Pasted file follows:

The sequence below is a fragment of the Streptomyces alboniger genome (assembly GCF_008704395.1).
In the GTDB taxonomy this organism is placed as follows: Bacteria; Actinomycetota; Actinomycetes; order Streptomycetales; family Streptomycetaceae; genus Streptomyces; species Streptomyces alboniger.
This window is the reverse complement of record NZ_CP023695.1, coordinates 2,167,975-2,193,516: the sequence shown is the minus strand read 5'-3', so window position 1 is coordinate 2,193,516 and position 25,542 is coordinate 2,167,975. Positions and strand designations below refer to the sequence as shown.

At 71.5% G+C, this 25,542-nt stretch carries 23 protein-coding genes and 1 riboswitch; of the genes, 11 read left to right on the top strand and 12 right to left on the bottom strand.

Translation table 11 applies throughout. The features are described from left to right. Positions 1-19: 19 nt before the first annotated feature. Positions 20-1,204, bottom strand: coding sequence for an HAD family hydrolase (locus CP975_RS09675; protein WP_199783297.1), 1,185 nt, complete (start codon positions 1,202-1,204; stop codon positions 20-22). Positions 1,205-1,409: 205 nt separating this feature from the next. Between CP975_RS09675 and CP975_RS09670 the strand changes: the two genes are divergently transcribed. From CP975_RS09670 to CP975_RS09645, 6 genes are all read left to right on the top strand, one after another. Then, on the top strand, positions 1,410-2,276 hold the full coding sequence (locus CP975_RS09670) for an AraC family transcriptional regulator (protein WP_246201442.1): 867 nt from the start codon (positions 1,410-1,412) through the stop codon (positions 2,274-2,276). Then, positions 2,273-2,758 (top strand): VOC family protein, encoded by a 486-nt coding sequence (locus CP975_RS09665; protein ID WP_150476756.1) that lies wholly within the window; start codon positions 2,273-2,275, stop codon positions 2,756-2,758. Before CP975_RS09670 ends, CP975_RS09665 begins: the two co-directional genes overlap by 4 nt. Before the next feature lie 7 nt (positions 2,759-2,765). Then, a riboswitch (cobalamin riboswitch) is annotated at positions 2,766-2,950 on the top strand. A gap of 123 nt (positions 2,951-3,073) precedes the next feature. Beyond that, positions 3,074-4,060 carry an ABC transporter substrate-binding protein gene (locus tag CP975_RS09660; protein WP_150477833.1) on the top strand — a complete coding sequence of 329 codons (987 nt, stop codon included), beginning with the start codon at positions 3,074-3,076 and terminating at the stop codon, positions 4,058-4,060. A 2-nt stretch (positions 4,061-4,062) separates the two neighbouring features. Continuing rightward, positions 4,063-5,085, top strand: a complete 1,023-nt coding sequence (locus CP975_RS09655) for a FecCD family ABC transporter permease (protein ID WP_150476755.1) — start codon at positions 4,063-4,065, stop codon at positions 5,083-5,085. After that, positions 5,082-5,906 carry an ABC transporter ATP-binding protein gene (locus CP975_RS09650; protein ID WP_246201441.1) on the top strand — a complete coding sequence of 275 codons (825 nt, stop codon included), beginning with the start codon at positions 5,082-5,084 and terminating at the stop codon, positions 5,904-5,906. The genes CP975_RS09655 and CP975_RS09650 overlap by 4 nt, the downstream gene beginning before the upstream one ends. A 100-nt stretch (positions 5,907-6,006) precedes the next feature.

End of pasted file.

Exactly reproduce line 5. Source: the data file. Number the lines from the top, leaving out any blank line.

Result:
Translation table 11 applies throughout. The features are described from left to right. Positions 1-19: 19 nt before the first annotated feature. Positions 20-1,204, bottom strand: coding sequence for an HAD family hydrolase (locus CP975_RS09675; protein WP_199783297.1), 1,185 nt, complete (start codon positions 1,202-1,204; stop codon positions 20-22). Positions 1,205-1,409: 205 nt separating this feature from the next. Between CP975_RS09675 and CP975_RS09670 the strand changes: the two genes are divergently transcribed. From CP975_RS09670 to CP975_RS09645, 6 genes are all read left to right on the top strand, one after another. Then, on the top strand, positions 1,410-2,276 hold the full coding sequence (locus CP975_RS09670) for an AraC family transcriptional regulator (protein WP_246201442.1): 867 nt from the start codon (positions 1,410-1,412) through the stop codon (positions 2,274-2,276). Then, positions 2,273-2,758 (top strand): VOC family protein, encoded by a 486-nt coding sequence (locus CP975_RS09665; protein ID WP_150476756.1) that lies wholly within the window; start codon positions 2,273-2,275, stop codon positions 2,756-2,758. Before CP975_RS09670 ends, CP975_RS09665 begins: the two co-directional genes overlap by 4 nt. Before the next feature lie 7 nt (positions 2,759-2,765). Then, a riboswitch (cobalamin riboswitch) is annotated at positions 2,766-2,950 on the top strand. A gap of 123 nt (positions 2,951-3,073) precedes the next feature. Beyond that, positions 3,074-4,060 carry an ABC transporter substrate-binding protein gene (locus tag CP975_RS09660; protein WP_150477833.1) on the top strand — a complete coding sequence of 329 codons (987 nt, stop codon included), beginning with the start codon at positions 3,074-3,076 and terminating at the stop codon, positions 4,058-4,060. A 2-nt stretch (positions 4,061-4,062) separates the two neighbouring features. Continuing rightward, positions 4,063-5,085, top strand: a complete 1,023-nt coding sequence (locus CP975_RS09655) for a FecCD family ABC transporter permease (protein ID WP_150476755.1) — start codon at positions 4,063-4,065, stop codon at positions 5,083-5,085. After that, positions 5,082-5,906 carry an ABC transporter ATP-binding protein gene (locus CP975_RS09650; protein ID WP_246201441.1) on the top strand — a complete coding sequence of 275 codons (825 nt, stop codon included), beginning with the start codon at positions 5,082-5,084 and terminating at the stop codon, positions 5,904-5,906. The genes CP975_RS09655 and CP975_RS09650 overlap by 4 nt, the downstream gene beginning before the upstream one ends. A 100-nt stretch (positions 5,907-6,006) precedes the next feature.